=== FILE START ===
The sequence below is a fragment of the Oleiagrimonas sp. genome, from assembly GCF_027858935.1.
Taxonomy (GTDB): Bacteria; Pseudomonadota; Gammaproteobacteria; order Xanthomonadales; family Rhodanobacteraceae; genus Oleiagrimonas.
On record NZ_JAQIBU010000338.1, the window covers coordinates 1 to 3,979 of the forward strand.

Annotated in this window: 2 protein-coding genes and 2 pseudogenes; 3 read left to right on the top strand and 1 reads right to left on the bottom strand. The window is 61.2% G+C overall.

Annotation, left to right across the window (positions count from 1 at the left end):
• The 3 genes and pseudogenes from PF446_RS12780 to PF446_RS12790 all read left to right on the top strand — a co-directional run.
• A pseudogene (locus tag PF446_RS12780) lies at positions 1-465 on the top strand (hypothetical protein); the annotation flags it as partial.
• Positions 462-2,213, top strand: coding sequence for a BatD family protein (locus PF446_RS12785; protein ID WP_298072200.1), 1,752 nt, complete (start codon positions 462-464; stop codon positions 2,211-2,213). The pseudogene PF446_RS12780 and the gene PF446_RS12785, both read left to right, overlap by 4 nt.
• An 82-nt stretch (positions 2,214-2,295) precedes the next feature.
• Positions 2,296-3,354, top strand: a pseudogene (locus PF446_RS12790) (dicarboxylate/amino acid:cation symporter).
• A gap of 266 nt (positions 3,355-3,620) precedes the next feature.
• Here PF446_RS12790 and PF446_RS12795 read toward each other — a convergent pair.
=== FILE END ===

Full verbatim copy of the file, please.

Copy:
The sequence below is a fragment of the Oleiagrimonas sp. genome, from assembly GCF_027858935.1.
Taxonomy (GTDB): Bacteria; Pseudomonadota; Gammaproteobacteria; order Xanthomonadales; family Rhodanobacteraceae; genus Oleiagrimonas.
On record NZ_JAQIBU010000338.1, the window covers coordinates 1 to 3,979 of the forward strand.

Annotated in this window: 2 protein-coding genes and 2 pseudogenes; 3 read left to right on the top strand and 1 reads right to left on the bottom strand. The window is 61.2% G+C overall.

Annotation, left to right across the window (positions count from 1 at the left end):
• The 3 genes and pseudogenes from PF446_RS12780 to PF446_RS12790 all read left to right on the top strand — a co-directional run.
• A pseudogene (locus tag PF446_RS12780) lies at positions 1-465 on the top strand (hypothetical protein); the annotation flags it as partial.
• Positions 462-2,213, top strand: coding sequence for a BatD family protein (locus PF446_RS12785; protein ID WP_298072200.1), 1,752 nt, complete (start codon positions 462-464; stop codon positions 2,211-2,213). The pseudogene PF446_RS12780 and the gene PF446_RS12785, both read left to right, overlap by 4 nt.
• An 82-nt stretch (positions 2,214-2,295) precedes the next feature.
• Positions 2,296-3,354, top strand: a pseudogene (locus PF446_RS12790) (dicarboxylate/amino acid:cation symporter).
• A gap of 266 nt (positions 3,355-3,620) precedes the next feature.
• Here PF446_RS12790 and PF446_RS12795 read toward each other — a convergent pair.